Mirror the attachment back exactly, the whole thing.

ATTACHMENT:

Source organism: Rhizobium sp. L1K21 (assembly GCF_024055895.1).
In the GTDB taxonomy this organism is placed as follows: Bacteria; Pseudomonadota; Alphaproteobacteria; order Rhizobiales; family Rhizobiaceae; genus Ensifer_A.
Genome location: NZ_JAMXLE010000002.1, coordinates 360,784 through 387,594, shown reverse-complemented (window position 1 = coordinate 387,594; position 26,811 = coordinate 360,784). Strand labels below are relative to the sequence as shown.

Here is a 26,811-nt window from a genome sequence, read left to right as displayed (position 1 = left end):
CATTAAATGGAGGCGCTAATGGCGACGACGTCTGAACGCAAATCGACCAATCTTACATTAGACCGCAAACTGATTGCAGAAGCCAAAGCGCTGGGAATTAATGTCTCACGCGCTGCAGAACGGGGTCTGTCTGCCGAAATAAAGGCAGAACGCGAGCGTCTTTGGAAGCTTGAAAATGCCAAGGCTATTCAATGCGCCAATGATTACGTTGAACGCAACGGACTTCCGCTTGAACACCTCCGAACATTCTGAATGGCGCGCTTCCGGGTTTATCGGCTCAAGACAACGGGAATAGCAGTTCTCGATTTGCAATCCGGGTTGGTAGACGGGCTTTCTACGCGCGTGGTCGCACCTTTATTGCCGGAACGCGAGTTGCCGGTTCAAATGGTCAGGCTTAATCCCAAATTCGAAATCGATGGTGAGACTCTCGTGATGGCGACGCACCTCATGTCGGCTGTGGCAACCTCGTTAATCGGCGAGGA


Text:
Source organism: Rhizobium sp. L1K21 (assembly GCF_024055895.1).
In the GTDB taxonomy this organism is placed as follows: Bacteria; Pseudomonadota; Alphaproteobacteria; order Rhizobiales; family Rhizobiaceae; genus Ensifer_A.
Genome location: NZ_JAMXLE010000002.1, coordinates 360,784 through 387,594, shown reverse-complemented (window position 1 = coordinate 387,594; position 26,811 = coordinate 360,784). Strand labels below are relative to the sequence as shown.

Here is a 26,811-nt window from a genome sequence, read left to right as displayed (position 1 = left end):
CATTAAATGGAGGCGCTAATGGCGACGACGTCTGAACGCAAATCGACCAATCTTACATTAGACCGCAAACTGATTGCAGAAGCCAAAGCGCTGGGAATTAATGTCTCACGCGCTGCAGAACGGGGTCTGTCTGCCGAAATAAAGGCAGAACGCGAGCGTCTTTGGAAGCTTGAAAATGCCAAGGCTATTCAATGCGCCAATGATTACGTTGAACGCAACGGACTTCCGCTTGAACACCTCCGAACATTCTGAATGGCGCGCTTCCGGGTTTATCGGCTCAAGACAACGGGAATAGCAGTTCTCGATTTGCAATCCGGGTTGGTAGACGGGCTTTCTACGCGCGTGGTCGCACCTTTATTGCCGGAACGCGAGTTGCCGGTTCAAATGGTCAGGCTTAATCCCAAATTCGAAATCGATGGTGAGACTCTCGTGATGGCGACGCACCTCATGTCGGCTGTGGCAACCTCGTTAATCGGCGAGGA